L. A. Hyland’s autobiography, “Call Me Pat,” published in 1993 covers the Surveyor program in just several pages. He mentions that Alan Puckett conducted the contract negotiations that were concluded just minutes before the touchdown of Surveyor 1. At this time Hyland was in the visitor’s gallery watching the mission unfold. He speaks of being really concerned as the future of the company was in doubt.
Mr. Hyland does relate that a NASA official did make offensive criticisms of him, Hughes Aircraft and the companies technical capability. He vowed to call him after the first successful moon landing. He did call that person, but didn’t indicate the nature of their conversation.
Clayton R. Koppes’ book, “JPL and the American Space Program,” published in 1982, is a history of the Jet Propulsion Laboratory from the beginnings in 1936 through the Viking mission in 1976. Koppes, a professor of history at Oberlin College in Ohio, presents a well-documented account of the Surveyor contract modification that is different than the previous accounts. Encouraged by NASA Headquarters Caltech appointed retired Air Force General Alvin Luedecke as deputy director of JPL in August 1964 much to the consternation of William Pickering, JPL Director. General Luedecke assumed responsibility for Surveyor and took on the task of revising the out-of-date contract that had many unincorporated change orders against it. With the contract updated, General Luedecke turned his attention to converting the CPFF contract to an incentive contract. Hughes at first resisted but eventually Dr. Puckett became convinced that Hughes should take this risk. Luedecke flew to Houston shortly before the first Surveyor launch to confer with Edgar Cortright, director of space sciences and applications regarding last-minute contract details. The contract was sent to Puckett’s home for his signature early in the morning on day before the first Surveyor launch.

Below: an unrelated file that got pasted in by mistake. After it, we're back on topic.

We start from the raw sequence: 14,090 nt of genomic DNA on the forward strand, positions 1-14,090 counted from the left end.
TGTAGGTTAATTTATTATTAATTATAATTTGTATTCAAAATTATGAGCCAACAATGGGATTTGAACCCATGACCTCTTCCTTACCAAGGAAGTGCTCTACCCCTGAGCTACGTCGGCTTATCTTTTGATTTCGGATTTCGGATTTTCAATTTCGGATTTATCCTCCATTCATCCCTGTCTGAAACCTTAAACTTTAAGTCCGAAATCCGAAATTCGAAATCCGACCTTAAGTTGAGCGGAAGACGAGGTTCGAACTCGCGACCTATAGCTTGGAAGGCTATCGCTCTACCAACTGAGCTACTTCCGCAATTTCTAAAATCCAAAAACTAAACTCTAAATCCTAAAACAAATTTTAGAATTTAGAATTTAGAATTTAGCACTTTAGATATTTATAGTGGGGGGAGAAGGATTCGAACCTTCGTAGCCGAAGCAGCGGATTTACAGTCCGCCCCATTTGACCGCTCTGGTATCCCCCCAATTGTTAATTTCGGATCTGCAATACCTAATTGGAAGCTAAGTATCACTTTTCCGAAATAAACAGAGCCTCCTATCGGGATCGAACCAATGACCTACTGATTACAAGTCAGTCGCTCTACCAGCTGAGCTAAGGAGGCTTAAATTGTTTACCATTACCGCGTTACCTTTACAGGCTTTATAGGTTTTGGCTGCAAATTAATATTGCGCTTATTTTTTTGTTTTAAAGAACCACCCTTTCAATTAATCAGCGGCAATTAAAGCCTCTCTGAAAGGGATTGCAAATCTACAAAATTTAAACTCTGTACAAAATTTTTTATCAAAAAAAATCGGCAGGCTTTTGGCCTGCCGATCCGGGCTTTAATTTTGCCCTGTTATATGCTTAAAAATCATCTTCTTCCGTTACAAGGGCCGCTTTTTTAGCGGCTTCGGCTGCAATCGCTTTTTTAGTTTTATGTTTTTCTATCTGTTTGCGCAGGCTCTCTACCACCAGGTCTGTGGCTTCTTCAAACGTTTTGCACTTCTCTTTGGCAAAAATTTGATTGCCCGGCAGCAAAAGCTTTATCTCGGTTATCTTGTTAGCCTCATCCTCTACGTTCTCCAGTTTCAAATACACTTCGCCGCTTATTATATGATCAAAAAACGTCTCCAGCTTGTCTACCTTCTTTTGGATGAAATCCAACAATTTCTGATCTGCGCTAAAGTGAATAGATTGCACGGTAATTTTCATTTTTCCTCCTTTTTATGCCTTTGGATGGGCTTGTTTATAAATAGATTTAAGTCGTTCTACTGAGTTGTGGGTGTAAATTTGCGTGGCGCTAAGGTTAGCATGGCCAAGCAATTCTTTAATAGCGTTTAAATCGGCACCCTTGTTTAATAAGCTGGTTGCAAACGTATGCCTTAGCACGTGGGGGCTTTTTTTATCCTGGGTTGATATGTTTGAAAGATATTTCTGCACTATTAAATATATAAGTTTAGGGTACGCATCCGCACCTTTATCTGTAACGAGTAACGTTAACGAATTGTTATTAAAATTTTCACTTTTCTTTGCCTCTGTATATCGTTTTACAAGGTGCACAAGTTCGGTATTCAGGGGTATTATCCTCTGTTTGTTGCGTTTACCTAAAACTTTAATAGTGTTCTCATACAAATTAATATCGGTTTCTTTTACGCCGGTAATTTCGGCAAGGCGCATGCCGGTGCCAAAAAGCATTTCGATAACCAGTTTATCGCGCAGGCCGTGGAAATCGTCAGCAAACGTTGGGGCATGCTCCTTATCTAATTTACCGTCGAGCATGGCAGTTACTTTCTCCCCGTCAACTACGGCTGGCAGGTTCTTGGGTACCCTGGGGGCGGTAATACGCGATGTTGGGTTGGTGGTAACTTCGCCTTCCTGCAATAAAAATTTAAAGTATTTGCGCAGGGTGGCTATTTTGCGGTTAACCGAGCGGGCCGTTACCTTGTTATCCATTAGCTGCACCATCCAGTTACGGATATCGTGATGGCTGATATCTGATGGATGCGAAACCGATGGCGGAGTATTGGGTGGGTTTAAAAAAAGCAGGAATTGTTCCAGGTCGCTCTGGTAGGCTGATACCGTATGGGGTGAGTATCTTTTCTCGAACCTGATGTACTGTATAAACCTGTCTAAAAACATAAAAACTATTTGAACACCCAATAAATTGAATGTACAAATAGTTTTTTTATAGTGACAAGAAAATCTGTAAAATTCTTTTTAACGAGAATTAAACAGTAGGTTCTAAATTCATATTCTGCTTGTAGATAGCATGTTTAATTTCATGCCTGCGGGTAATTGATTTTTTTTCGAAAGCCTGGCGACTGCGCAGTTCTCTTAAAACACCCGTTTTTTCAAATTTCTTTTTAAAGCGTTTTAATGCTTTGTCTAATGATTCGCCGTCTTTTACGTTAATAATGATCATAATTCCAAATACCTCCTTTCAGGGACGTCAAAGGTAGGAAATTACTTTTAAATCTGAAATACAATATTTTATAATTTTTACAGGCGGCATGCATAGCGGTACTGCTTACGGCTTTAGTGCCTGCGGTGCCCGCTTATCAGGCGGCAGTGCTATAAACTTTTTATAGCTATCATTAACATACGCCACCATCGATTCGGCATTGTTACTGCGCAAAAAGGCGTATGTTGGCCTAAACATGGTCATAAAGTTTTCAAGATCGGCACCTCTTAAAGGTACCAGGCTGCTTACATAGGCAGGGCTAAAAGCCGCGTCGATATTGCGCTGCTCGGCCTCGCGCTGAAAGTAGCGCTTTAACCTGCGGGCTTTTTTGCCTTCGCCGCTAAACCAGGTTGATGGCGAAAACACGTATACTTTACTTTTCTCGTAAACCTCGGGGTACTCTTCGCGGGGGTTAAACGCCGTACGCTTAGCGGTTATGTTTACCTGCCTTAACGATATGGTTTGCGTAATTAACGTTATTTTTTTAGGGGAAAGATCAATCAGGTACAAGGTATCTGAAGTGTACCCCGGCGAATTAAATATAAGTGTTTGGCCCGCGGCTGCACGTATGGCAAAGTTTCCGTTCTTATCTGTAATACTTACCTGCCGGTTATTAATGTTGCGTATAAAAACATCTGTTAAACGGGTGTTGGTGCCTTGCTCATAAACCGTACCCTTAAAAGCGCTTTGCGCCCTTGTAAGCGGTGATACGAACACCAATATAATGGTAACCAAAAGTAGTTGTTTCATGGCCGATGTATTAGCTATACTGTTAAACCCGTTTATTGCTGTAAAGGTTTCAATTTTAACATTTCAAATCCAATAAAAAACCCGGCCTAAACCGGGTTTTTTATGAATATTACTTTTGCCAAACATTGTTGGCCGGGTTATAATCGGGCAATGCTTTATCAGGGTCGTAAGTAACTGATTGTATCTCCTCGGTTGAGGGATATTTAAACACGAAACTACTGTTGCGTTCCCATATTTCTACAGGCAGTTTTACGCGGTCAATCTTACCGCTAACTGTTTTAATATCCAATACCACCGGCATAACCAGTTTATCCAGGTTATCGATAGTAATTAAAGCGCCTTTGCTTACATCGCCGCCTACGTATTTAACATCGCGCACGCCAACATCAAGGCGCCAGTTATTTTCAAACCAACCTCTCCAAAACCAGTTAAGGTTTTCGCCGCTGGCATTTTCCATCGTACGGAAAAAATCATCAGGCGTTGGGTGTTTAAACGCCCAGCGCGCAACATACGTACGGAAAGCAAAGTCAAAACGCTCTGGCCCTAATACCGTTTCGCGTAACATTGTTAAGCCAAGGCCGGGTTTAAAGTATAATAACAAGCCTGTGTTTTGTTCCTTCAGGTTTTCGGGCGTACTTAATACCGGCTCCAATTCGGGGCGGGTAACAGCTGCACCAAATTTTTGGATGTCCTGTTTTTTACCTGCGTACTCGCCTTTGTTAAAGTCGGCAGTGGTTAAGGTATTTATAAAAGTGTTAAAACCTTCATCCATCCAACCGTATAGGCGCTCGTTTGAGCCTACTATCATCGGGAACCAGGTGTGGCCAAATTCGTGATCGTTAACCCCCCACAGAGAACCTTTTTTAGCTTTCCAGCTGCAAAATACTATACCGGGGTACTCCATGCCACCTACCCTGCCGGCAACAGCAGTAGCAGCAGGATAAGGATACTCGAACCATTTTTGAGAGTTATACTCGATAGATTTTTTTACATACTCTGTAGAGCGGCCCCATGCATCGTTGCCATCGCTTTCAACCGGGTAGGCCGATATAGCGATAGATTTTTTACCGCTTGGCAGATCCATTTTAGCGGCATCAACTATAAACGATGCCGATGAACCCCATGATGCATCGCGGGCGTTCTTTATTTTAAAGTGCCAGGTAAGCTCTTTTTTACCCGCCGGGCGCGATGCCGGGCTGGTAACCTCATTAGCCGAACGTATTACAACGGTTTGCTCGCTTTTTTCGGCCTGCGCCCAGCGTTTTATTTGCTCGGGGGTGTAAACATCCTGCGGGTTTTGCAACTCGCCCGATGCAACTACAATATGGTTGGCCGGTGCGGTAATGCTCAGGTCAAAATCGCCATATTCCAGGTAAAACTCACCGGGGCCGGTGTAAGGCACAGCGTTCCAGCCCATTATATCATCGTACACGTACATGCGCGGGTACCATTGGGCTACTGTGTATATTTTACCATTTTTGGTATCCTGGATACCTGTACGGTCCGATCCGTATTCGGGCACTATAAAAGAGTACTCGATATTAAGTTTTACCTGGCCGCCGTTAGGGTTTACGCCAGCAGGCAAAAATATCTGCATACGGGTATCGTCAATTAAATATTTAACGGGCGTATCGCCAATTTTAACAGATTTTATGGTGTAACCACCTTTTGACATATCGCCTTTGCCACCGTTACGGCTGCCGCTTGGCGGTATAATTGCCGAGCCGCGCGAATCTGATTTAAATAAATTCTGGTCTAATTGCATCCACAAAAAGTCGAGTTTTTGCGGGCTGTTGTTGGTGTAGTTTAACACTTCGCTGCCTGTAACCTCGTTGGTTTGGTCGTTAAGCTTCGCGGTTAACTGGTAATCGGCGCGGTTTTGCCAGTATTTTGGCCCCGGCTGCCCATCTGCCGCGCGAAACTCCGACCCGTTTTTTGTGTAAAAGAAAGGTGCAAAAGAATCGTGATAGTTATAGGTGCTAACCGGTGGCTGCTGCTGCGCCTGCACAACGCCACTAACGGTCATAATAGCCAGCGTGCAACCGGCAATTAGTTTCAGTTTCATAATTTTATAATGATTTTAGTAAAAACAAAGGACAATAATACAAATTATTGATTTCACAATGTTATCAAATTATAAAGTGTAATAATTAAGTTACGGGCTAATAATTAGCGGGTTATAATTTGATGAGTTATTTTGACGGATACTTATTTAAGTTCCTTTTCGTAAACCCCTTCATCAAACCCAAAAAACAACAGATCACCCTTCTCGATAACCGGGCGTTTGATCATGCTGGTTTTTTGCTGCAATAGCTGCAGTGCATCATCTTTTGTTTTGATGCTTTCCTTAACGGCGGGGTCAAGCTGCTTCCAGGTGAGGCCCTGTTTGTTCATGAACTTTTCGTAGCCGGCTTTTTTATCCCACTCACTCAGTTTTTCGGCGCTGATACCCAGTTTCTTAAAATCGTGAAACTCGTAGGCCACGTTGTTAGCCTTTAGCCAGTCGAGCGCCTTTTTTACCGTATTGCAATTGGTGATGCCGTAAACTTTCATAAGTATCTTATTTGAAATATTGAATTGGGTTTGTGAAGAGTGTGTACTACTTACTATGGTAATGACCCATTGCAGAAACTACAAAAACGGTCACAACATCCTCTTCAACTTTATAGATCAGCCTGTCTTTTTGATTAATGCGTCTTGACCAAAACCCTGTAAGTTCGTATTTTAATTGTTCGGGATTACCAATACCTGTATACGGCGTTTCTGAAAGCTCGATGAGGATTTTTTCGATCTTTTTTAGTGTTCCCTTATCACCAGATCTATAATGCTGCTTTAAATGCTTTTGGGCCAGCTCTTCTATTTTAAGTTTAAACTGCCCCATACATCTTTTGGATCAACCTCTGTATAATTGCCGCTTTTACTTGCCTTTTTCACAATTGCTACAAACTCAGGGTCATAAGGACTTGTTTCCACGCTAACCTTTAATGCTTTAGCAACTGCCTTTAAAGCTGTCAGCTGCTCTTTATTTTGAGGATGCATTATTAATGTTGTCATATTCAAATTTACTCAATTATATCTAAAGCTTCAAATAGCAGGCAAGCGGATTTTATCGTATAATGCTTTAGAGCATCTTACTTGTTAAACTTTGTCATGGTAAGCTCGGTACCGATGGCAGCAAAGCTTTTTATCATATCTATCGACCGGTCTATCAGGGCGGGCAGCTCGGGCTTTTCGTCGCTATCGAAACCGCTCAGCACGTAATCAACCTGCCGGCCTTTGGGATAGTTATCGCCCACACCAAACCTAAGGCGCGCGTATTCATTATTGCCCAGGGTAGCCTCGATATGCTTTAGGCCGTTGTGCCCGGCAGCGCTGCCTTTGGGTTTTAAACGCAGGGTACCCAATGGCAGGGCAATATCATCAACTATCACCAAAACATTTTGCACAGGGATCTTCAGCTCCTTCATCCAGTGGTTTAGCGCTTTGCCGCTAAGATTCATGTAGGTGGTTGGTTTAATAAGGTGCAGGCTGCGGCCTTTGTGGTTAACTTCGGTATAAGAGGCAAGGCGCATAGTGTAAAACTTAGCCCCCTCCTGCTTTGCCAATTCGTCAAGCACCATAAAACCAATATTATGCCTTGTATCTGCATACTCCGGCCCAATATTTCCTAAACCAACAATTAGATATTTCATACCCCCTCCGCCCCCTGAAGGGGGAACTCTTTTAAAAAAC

Surveyor First Photo
This is the historic first picture from the moon transmitted to earth by the Hughes Aircraft Company-built Surveyor I after a perfect soft-landing on the moon at 11:17 p.m. Pacific Daylight Time on June 1, 1966. The 200-scan line picture, showing various parts of the spacecraft, was transmitted to earth 35 minutes after Surveyor landed and before any camera adjustments were made. The exposure was set for the spacecraft itself so that the lunar surface appears dark. Later pictures, using a 600-scan line system, showed markedly improved detail. Easily identified in the photo are one of the three landing legs, its footpad (#3), an omni-directional antenna boom and, at lower right, the top of a helium container.